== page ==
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able acquaintance action advantage appear attempt attention beauty called character common conduct considered contempt continual conversation curiosity danger delight desire dignity discovered easily effect endeavour enter equally excellence expected eyes father favour fear feel folly force fortune frequently friends gained give hands happened happiness hear heard heart honour hope hour human ignorance imagination inclination indulgence influence inquire interest kind knowledge labour ladies learning less live look lost mankind means ment merit mind nature necessary neglect never observed obtain once opinion opportunity pain passed passion performances perhaps pleased pleasure possession praise present produce raise RAMBLER reason received regard resolved rest riches scarcely secure seldom sometimes soon success suffer surely thing thought tion told understanding virtue wealth wish writer
Seite 17 - What better can we do than prostrate fall Before him reverent; and there confess Humbly our faults, and pardon beg ; with tears Wat'ring the ground, and with our sighs the air. Frequenting, sent from hearts contrite, in sign Of sorrow unfeign'd, and humiliation meek ? Par. Lost, B. x. 1087. N°. 111. TUESDAY, APRIL 9, 1751.
Seite 117 - his conversations on the subject, amidst his often indulged laxity of talk, there was ever a deep insight into the human heart. " All the arguments," he once, with keen satire, remarked, " which are brought to represent poverty as no evil, show it to be evidently a great evil. You never find people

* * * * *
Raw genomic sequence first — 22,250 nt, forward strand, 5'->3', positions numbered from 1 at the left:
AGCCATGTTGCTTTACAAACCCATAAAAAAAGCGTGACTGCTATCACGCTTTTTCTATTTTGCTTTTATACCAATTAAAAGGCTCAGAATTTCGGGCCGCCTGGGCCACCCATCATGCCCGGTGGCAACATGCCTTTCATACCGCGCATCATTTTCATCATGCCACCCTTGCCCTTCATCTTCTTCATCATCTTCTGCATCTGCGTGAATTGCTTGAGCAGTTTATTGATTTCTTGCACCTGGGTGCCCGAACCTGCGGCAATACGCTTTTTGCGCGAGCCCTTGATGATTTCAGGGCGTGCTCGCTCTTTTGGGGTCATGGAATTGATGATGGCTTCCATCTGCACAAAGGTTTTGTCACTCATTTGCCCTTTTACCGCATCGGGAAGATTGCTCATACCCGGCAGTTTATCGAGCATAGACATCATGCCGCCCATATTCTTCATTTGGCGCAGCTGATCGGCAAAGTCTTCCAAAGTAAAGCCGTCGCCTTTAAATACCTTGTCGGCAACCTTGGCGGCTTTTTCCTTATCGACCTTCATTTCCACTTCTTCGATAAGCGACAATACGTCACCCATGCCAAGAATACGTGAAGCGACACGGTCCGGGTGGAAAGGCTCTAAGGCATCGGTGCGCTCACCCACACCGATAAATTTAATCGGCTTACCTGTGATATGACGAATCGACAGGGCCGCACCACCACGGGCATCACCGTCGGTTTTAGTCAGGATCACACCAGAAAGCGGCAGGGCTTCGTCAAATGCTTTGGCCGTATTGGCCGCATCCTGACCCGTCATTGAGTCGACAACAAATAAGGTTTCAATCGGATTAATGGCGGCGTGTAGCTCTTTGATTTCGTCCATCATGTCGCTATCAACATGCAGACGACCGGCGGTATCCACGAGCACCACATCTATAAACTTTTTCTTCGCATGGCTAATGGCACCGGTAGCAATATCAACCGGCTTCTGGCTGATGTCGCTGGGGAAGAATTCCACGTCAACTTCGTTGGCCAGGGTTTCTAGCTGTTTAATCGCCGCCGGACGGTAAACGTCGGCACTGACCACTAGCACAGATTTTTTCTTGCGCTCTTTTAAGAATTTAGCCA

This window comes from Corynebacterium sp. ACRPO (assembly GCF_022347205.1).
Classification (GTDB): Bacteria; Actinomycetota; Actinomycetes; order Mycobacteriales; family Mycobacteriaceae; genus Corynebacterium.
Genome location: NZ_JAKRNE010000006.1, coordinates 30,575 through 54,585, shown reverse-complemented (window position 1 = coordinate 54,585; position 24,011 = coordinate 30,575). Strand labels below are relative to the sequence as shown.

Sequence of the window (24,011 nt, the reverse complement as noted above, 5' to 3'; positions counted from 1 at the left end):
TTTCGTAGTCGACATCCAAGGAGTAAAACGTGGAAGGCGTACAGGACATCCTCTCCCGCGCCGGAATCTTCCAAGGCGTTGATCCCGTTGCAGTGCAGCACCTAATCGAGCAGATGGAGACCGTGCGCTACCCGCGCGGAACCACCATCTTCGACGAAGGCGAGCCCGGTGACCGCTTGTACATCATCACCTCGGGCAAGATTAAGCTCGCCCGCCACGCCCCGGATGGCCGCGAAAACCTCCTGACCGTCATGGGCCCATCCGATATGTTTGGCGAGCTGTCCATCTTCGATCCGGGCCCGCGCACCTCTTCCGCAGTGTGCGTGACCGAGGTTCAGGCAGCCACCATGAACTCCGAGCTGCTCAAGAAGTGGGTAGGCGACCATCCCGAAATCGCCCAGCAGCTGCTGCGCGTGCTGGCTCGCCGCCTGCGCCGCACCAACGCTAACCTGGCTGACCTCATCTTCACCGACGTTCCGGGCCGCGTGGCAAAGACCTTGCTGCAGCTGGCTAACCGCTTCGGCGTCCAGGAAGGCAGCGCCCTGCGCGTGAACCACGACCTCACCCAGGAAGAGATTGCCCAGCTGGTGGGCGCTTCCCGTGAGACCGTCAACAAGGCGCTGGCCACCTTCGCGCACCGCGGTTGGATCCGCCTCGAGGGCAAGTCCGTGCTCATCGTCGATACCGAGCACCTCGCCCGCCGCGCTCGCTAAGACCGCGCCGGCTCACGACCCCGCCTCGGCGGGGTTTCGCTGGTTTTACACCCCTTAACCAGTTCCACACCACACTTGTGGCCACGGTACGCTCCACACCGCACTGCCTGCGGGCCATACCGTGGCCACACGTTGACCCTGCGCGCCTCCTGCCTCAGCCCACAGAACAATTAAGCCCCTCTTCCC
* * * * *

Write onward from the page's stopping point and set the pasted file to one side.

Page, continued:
Seite 387 - soon blasted by rashness and negligence, and great designs, which are defeated by inexperience. In age, we have knowledge and prudence without spirit to exert, or motives to prompt them ; we are able to plan schemes and regulate measures, but have not time remaining to bring them to completion. N°. 197- TUESDAY, FEBRUARY 4, 1752.
Seite 151 - labour Honest and lawful to deserve my food Of those who have me in their civil power. Chor. Where the heart joins not, outward acts defile not. Sams. Where outward force constrains, the sentence holds. But who constrains me to the temple of Dagon, Not dragging ? The Philistine lords command. Commands are no constraints. If I obey them. I do it
Seite 144 - But will arise and his great name assert: Dagon must stoop, and shall ere long receive Such a discomfit, as shall quite despoil him Of all these boasted trophies won on me. Manoah. With cause this hope relieves thee,
Seite 276 - to refrain from laughter, when they who are not prepossessed by the same accidental association, are utterly unable to guess the reason of his merriment. Words which convey ideas of dignity in one age, are banished from elegant writing or conversation in another, because they are in time debased by vulgar mouths, and
Seite 90 - from our present writers almost all that dominion over the passions which was the boast of their predecessors. Yet they may at least claim this commendation, that they avoid gross faults, and that if they cannot often move terrour or pity, they are always careful not to provoke laughter. N°. 126. SATURDAY, JUNE 1, 1751.
Seite 35 - and prosecution dreaded. The heart of a good man cannot but recoil at the thought of punishing a slight injury with death ; especially when he remembers that the thief might have procured safety by another crime, from which he was restrained only by his remaining virtue. The obligations to assist the exercise of
Seite 149 - consistency is not accurately preserved. Thus Samson confounds loquacity with a shipwreck : How could I once look up, or heave the head, Who like a foolish pilot, have shipwreck'd My vessel trusted to me from above, Gloriously